On Dec. 8, 2021, CCP leader Xi Jinping relayed his concerns about the food crisis to the Central Economic Work Conference. He said, "In the past, southern food was transferred to the north, but now northern food is transferred to the south. In some places, a lot of lands were not even planted with food, but with flowers and fruits. So, what about food?”

According to Liao Shiming, “It was not until 1971, after the establishment of the Chinese Communist regime, that food production surpassed that of the late Qing Dynasty. Because food was the basis for the stability of the regime, CCP officials always claimed there were bumper crops year after year."

In China, people’s lack of willingness to farm is one of the main reasons food production is limited. One farmer from China’s northeast told The Epoch Times, "Nowadays, you can't make much money from farming, and you may even lose money, so who will farm? Seeds and fertilizers are so expensive, and the government gives some subsidies, but it's not enough to pay for the village's fees.”

Lack of arable land is another long-term reason for China’s limited food production. Although the CCP claims it has 313 million acres of arable land, more than the minimum area of land under regular cultivation—the "arable land red line"—set at 300 million acres, the actual amount of arable land has been decreasing. China’s media reported that Xi is concerned about this.

China’s conversion of arable acreages began in 2002 when the CCP launched a nationwide campaign to "return farmland to forest." Officials claimed the conversion would "improve the ecological environment."  By 2019, farmers had lost approximately 23 million acres to forest or grassland and additional losses due to soil-related problems were on the horizon.

Surveys by the Chinese Ministry of Agriculture in 2014 found that more than 40 percent of China's arable land had been degraded. According to the report, it was due to the black soil layer thinning, soil acidification, the organic content of the soil decreasing, etc.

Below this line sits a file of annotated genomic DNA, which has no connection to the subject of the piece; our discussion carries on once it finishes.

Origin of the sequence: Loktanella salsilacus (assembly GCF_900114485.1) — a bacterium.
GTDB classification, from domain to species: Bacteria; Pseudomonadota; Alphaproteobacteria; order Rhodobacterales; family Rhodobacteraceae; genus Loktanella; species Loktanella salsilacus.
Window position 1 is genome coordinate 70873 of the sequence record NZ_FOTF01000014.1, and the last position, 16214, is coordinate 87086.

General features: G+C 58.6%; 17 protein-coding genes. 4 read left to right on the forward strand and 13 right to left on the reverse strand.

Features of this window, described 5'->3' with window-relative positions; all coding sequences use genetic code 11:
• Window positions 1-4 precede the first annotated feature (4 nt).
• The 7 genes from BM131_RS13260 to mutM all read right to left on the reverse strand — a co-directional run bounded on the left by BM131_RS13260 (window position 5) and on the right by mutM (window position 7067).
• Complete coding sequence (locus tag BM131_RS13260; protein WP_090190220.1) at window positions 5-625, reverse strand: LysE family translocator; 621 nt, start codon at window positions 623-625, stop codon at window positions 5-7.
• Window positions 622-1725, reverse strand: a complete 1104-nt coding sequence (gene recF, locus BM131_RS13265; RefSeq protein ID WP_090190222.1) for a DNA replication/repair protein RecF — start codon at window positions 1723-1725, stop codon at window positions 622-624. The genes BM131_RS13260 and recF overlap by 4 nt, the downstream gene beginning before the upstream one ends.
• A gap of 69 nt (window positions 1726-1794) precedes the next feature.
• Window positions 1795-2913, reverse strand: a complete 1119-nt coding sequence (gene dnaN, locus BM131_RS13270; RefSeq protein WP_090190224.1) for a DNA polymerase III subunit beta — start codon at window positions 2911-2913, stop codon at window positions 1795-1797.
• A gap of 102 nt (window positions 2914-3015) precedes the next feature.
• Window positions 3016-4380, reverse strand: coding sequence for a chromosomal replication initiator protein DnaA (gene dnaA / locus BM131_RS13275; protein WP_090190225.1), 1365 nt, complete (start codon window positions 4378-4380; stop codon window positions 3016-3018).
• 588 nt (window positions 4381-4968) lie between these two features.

The Ministries of Environmental Protection and Land & Resources reported at least 20 percent or 58 million acres of China’s arable land had become contaminated. This was 133 percent higher than the 25 million contaminated acres reported in 2006. The specific contaminants included cadmium, nickel, copper, arsenic, mercury, lead, DDT, and polycyclic aromatic hydrocarbons.

Non-government observers like Liao Shiming once described China’s lush southeastern provinces as “economic growth engines." Now he says, "the high-yield land there has been largely industrialized and China’s new arable land is in the west. But due to poor rain and weather conditions, that land is unsuitable for farming.”

Another observer, Antonio Graceffo, a U.S. economist and contributor to The Epoch Times, says China has been experiencing a systemic food crisis since 2020. The country has 60 percent less arable land per capita compared to other nations, but also its farmers have felt the impacts of record flooding, the pandemic, and the rising population. Now food prices continue to soar as people are demanding increased amounts of meat and farm-raised vegetables.
According to 2021 data provided by the United Nations Food and Agriculture Organization (FAO), grain prices in the month of September that year rose 27.3 percent over the same period the previous year while food prices rose 32.8 percent.
The FAO notes that China's sudden and massive increase in food imports is putting pressure on global food supplies and creating uncertainty and unanticipated problems. FAO economist, Abdolreza Abbassian, says, “the only thing we know is the food market will be more volatile in the future than it has been in the past.”